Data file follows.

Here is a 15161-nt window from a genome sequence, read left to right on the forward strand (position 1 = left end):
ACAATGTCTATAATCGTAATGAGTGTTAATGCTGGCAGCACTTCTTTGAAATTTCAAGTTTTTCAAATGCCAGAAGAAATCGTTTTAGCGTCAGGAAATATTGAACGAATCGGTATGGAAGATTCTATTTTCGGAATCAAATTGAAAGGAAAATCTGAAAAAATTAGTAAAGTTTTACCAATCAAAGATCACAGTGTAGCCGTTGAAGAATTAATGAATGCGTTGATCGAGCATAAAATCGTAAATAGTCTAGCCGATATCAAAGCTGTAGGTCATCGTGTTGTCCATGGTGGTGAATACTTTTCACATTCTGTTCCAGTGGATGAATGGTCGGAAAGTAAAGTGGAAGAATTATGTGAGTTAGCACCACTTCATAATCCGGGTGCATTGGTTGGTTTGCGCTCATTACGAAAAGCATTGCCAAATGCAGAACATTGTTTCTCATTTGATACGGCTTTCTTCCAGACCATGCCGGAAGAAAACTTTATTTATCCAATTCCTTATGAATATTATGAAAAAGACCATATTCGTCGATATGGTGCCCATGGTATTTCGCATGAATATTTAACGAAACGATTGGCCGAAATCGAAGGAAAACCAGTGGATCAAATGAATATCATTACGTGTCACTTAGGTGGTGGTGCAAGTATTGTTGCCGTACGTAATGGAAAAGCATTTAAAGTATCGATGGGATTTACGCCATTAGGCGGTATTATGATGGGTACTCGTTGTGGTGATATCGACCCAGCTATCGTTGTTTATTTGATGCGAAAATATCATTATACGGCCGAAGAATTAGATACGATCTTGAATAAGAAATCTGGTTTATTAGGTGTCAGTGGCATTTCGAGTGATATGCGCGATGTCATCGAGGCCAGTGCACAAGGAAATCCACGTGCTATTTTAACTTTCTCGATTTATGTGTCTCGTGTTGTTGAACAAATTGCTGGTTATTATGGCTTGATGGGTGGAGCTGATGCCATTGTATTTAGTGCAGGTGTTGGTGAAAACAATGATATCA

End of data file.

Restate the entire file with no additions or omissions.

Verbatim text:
Here is a 15161-nt window from a genome sequence, read left to right on the forward strand (position 1 = left end):
ACAATGTCTATAATCGTAATGAGTGTTAATGCTGGCAGCACTTCTTTGAAATTTCAAGTTTTTCAAATGCCAGAAGAAATCGTTTTAGCGTCAGGAAATATTGAACGAATCGGTATGGAAGATTCTATTTTCGGAATCAAATTGAAAGGAAAATCTGAAAAAATTAGTAAAGTTTTACCAATCAAAGATCACAGTGTAGCCGTTGAAGAATTAATGAATGCGTTGATCGAGCATAAAATCGTAAATAGTCTAGCCGATATCAAAGCTGTAGGTCATCGTGTTGTCCATGGTGGTGAATACTTTTCACATTCTGTTCCAGTGGATGAATGGTCGGAAAGTAAAGTGGAAGAATTATGTGAGTTAGCACCACTTCATAATCCGGGTGCATTGGTTGGTTTGCGCTCATTACGAAAAGCATTGCCAAATGCAGAACATTGTTTCTCATTTGATACGGCTTTCTTCCAGACCATGCCGGAAGAAAACTTTATTTATCCAATTCCTTATGAATATTATGAAAAAGACCATATTCGTCGATATGGTGCCCATGGTATTTCGCATGAATATTTAACGAAACGATTGGCCGAAATCGAAGGAAAACCAGTGGATCAAATGAATATCATTACGTGTCACTTAGGTGGTGGTGCAAGTATTGTTGCCGTACGTAATGGAAAAGCATTTAAAGTATCGATGGGATTTACGCCATTAGGCGGTATTATGATGGGTACTCGTTGTGGTGATATCGACCCAGCTATCGTTGTTTATTTGATGCGAAAATATCATTATACGGCCGAAGAATTAGATACGATCTTGAATAAGAAATCTGGTTTATTAGGTGTCAGTGGCATTTCGAGTGATATGCGCGATGTCATCGAGGCCAGTGCACAAGGAAATCCACGTGCTATTTTAACTTTCTCGATTTATGTGTCTCGTGTTGTTGAACAAATTGCTGGTTATTATGGCTTGATGGGTGGAGCTGATGCCATTGTATTTAGTGCAGGTGTTGGTGAAAACAATGATATCA